Please use this identifier to cite or link to this item:
Title: The protein kinase CK2 catalytic domain from Plasmodium falciparum : crystal structure, tyrosine kinase activity and inhibition
Authors: Ruiz-Carrillo, David
Lin, Jianqing
El Sahili, Abbas
Wei, Meng
Sze, Siu Kwan
Doerig, Christian
Lescar, Julien
Cheung, Peter Ching For
Keywords: Protein Kinase CK2
Issue Date: 2018
Source: Ruiz-Carrillo, D., Lin, J., El Sahili, A., Wei, M., Sze, S. K., Cheung, P. C. F., et al. (2018). The protein kinase CK2 catalytic domain from Plasmodium falciparum : crystal structure, tyrosine kinase activity and inhibition. Scientific Reports, 8(1), 7365-.
Series/Report no.: Scientific Reports
Abstract: Malaria causes every year over half-a-million deaths. The emergence of parasites resistant to available treatments makes the identification of new targets and their inhibitors an urgent task for the development of novel anti-malaria drugs. Protein kinase CK2 is an evolutionary-conserved eukaryotic serine/threonine protein kinase that in Plasmodium falciparum (PfCK2) has been characterized as a promising target for chemotherapeutic intervention against malaria. Here we report a crystallographic structure of the catalytic domain of PfCK2α (D179S inactive single mutant) in complex with ATP at a resolution of 3.0 Å. Compared to the human enzyme, the structure reveals a subtly altered ATP binding pocket comprising five substitutions in the vicinity of the adenine base, that together with potential allosteric sites, could be exploited to design novel inhibitors specifically targeting the Plasmodium enzyme. We provide evidence for the dual autophosphorylation of residues Thr63 and Tyr30 of PfCK2. We also show that CX4945, a human CK2 inhibitor in clinical trials against solid tumor cancers, is effective against PfCK2 with an IC50 of 13.2 nM.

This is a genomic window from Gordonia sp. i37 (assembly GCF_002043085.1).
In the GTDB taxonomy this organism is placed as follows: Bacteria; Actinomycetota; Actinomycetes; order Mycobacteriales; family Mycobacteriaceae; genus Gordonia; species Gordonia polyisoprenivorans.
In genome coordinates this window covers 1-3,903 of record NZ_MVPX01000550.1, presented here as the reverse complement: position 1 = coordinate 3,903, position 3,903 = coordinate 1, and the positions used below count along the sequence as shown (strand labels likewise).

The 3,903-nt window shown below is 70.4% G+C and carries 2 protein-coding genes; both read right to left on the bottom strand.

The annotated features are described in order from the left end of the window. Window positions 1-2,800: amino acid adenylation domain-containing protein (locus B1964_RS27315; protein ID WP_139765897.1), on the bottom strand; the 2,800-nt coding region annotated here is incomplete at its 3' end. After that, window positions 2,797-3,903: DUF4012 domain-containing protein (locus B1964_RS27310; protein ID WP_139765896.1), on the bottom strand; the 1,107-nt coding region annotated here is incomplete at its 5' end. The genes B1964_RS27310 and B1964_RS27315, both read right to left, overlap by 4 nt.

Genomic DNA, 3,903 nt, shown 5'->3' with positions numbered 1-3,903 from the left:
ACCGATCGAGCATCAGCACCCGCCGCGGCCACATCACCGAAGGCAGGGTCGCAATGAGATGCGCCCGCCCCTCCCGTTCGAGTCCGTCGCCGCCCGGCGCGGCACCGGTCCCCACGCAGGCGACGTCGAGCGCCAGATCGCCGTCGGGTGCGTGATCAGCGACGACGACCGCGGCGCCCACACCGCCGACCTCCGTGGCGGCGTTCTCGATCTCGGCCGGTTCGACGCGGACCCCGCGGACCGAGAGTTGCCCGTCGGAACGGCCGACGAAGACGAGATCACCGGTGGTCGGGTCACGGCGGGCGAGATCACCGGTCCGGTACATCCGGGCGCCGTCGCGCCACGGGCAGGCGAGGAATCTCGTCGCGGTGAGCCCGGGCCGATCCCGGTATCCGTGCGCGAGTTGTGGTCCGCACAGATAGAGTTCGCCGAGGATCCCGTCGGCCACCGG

ISSN: 2045-2322
DOI: 10.1038/s41598-018-25738-5
Rights: © 2018 The Author(s) (Nature Publishing Group). This article is licensed under a Creative Commons Attribution 4.0 International License, which permits use, sharing, adaptation, distribution and reproduction in any medium or format, as long as you give appropriate credit to the original author(s) and the source, provide a link to the Creative Commons license, and indicate if changes were made. The images or other third party material in this article are included in the article’s Creative Commons license, unless indicated otherwise in a credit line to the material. If material is not included in the article’s Creative Commons license and your intended use is not permitted by statutory regulation or exceeds the permitted use, you will need to obtain permission directly from the copyright holder. To view a copy of this license, visit
Fulltext Permission: open
Fulltext Availability: With Fulltext
Appears in Collections:SBS Journal Articles

Google ScholarTM




Items in DR-NTU are protected by copyright, with all rights reserved, unless otherwise indicated.